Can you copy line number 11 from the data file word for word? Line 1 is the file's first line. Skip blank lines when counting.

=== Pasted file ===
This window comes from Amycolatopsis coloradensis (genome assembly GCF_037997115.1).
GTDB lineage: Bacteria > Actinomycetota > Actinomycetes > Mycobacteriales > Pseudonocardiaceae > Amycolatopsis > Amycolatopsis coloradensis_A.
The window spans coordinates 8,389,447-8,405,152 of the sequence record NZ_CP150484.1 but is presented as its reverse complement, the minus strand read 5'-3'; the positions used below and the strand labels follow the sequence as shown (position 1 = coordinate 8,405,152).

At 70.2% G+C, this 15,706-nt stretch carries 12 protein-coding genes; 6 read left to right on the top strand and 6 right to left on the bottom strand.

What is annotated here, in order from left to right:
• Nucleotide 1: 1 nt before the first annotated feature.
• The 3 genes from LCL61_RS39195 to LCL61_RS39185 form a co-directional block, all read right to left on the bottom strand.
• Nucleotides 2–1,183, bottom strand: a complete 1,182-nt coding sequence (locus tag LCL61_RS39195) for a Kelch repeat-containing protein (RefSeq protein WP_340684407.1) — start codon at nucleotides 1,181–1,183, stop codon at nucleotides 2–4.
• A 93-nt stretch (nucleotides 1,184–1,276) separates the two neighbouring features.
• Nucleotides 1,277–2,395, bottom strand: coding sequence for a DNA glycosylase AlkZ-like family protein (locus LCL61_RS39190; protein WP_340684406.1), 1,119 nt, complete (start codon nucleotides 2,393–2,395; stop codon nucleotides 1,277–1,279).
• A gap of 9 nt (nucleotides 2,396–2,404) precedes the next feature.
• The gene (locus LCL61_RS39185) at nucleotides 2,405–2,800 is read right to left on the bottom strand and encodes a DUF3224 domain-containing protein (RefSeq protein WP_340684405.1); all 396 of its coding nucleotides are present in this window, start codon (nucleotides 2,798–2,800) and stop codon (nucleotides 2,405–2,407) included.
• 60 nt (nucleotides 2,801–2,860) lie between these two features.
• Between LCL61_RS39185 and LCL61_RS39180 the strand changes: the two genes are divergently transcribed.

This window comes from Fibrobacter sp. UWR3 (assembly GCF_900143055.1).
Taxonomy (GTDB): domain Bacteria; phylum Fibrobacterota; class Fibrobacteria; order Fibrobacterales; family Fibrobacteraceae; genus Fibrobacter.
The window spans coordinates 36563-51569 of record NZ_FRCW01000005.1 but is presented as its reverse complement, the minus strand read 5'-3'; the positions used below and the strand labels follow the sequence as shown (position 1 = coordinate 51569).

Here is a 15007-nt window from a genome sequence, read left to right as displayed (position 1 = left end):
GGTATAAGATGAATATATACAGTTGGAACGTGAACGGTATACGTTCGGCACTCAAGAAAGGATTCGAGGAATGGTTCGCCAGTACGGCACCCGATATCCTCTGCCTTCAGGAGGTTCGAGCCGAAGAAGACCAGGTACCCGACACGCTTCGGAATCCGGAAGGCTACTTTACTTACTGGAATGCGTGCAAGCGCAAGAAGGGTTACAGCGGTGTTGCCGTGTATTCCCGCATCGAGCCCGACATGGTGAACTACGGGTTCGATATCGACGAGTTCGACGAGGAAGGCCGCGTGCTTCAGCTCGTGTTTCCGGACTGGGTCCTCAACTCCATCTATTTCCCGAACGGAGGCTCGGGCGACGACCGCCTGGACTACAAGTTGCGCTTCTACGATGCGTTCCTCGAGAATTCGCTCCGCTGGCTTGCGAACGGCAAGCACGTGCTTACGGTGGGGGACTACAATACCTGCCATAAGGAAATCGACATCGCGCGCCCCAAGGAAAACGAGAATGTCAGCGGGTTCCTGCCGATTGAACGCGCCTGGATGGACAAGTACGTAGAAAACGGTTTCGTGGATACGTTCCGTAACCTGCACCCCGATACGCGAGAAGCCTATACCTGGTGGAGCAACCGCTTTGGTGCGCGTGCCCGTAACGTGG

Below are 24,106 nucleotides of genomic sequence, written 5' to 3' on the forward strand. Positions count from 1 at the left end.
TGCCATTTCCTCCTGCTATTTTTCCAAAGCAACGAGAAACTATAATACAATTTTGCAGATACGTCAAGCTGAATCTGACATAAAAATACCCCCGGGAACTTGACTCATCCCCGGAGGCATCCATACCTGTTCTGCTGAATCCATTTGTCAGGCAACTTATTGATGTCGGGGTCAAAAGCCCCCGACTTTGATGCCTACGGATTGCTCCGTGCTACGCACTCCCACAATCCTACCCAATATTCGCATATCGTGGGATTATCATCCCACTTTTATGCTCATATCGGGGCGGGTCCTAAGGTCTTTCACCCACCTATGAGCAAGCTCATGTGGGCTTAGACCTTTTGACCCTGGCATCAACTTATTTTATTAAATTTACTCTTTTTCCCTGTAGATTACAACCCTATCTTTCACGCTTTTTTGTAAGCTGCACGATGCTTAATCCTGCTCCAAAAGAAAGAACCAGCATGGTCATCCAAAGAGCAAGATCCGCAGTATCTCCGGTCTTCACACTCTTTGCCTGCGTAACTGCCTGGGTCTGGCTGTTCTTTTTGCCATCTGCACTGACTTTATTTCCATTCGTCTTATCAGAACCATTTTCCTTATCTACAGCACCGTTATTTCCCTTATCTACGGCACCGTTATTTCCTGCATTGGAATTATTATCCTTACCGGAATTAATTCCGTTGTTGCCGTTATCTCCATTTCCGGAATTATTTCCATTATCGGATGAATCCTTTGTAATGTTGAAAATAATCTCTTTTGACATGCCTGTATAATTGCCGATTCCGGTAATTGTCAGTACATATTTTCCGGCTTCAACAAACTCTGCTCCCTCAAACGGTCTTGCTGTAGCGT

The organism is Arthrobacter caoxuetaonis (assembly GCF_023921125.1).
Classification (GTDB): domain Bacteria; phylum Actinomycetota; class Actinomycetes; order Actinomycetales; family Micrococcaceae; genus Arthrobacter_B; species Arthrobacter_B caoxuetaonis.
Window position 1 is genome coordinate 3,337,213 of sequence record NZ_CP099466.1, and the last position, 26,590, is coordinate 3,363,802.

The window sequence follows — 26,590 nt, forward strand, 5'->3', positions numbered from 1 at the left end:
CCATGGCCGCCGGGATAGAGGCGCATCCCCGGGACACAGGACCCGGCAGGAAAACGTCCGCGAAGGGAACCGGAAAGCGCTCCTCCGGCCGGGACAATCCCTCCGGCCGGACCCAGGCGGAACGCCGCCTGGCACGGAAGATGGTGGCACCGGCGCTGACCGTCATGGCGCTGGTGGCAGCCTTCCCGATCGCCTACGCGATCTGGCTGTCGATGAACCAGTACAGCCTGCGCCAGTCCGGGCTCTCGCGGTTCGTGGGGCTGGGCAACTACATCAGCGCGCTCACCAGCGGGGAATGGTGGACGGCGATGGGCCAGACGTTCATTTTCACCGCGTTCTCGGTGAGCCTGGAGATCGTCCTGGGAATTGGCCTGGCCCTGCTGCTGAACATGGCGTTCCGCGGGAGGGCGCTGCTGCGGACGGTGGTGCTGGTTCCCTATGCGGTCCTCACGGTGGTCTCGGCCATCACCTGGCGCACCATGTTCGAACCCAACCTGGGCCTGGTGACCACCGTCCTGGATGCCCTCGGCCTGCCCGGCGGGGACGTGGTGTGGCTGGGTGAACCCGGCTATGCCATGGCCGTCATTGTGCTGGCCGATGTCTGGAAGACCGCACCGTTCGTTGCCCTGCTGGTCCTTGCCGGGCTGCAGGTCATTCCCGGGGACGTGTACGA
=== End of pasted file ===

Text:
• A gap of 9 nt (nucleotides 2,396–2,404) precedes the next feature.